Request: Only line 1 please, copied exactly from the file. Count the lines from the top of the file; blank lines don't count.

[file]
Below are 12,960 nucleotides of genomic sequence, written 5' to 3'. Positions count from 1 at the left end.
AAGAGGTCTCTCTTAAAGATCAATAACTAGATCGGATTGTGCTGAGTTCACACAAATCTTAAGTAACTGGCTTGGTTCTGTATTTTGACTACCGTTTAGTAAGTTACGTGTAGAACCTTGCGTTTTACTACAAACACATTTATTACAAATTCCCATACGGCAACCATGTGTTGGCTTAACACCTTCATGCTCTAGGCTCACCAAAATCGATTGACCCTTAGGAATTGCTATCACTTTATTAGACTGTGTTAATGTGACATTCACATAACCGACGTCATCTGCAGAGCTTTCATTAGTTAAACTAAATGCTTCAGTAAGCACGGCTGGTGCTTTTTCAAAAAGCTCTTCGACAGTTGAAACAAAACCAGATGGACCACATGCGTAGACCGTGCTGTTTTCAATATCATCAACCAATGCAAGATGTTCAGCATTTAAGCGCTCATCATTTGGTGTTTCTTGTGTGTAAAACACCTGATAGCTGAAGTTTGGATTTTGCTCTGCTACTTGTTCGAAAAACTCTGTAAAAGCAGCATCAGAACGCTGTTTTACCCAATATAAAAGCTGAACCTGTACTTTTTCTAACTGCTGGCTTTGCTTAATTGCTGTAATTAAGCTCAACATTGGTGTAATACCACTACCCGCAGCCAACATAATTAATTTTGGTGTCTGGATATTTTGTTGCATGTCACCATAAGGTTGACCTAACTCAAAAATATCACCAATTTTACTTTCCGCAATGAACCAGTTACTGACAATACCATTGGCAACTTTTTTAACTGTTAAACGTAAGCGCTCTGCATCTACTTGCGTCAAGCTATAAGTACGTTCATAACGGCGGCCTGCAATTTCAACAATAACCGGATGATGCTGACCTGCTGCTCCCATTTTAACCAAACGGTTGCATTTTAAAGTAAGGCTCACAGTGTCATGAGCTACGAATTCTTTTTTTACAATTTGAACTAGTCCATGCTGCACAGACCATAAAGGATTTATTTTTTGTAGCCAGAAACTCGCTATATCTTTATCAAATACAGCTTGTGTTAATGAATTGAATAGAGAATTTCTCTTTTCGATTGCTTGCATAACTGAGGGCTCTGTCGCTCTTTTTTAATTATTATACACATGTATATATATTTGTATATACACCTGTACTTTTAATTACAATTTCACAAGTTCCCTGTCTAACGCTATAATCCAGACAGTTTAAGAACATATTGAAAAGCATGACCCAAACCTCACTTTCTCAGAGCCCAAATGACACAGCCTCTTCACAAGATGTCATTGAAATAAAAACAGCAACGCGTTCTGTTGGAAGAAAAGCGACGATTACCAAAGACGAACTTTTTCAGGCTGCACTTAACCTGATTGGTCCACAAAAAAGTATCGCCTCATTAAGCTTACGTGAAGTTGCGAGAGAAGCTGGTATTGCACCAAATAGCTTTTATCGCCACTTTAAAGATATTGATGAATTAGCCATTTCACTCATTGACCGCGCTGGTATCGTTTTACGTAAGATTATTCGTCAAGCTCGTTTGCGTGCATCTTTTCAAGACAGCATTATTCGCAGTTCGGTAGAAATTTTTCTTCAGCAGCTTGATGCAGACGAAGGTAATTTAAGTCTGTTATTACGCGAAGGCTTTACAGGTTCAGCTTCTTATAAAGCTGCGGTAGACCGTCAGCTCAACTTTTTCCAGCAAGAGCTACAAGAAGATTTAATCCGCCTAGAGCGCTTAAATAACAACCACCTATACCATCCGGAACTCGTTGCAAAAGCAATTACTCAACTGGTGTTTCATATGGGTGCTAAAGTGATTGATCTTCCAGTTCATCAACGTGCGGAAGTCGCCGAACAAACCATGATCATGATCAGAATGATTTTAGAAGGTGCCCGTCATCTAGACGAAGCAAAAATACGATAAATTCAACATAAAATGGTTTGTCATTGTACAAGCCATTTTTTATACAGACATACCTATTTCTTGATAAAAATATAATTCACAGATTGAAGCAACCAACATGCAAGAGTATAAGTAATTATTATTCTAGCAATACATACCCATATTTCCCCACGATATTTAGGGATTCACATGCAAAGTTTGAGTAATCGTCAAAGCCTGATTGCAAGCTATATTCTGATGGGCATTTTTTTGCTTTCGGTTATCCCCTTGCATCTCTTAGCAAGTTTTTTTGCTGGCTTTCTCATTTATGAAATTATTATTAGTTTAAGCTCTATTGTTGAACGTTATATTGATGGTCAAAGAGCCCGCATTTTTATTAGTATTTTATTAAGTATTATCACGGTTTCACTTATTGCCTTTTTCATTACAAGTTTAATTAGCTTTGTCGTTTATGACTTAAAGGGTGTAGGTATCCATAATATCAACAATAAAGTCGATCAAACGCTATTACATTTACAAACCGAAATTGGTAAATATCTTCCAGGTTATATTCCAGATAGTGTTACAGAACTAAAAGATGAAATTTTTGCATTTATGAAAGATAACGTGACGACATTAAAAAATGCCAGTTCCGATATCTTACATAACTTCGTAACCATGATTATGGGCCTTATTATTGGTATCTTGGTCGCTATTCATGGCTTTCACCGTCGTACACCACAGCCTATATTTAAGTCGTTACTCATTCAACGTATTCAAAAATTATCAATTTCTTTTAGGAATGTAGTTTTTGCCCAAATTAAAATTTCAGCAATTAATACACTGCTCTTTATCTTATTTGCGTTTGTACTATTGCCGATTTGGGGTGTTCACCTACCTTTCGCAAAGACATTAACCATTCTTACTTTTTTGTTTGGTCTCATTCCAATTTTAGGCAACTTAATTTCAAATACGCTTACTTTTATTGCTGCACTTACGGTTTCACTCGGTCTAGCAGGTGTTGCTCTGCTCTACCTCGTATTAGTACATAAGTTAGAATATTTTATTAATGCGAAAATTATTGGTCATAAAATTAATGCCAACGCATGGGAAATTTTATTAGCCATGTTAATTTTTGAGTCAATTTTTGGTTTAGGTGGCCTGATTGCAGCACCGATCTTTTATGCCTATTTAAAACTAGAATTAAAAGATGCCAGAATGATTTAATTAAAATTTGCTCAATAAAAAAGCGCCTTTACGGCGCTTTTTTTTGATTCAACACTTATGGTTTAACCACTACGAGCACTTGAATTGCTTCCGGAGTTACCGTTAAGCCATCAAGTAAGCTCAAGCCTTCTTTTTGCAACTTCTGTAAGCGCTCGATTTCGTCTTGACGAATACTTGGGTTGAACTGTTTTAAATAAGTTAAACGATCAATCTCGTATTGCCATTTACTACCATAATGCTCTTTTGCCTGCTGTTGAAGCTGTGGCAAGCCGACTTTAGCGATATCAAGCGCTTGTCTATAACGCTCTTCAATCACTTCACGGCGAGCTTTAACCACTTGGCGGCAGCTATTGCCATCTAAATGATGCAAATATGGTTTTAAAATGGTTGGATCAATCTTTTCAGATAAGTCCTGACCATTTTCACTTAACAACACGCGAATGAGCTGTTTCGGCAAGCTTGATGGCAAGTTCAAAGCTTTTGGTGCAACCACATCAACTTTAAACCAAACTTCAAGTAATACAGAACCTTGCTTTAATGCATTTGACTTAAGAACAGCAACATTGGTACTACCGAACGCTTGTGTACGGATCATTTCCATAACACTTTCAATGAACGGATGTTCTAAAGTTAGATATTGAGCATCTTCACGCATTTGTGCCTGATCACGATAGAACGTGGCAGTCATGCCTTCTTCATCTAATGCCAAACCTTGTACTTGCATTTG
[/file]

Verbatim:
Below are 12,960 nucleotides of genomic sequence, written 5' to 3'. Positions count from 1 at the left end.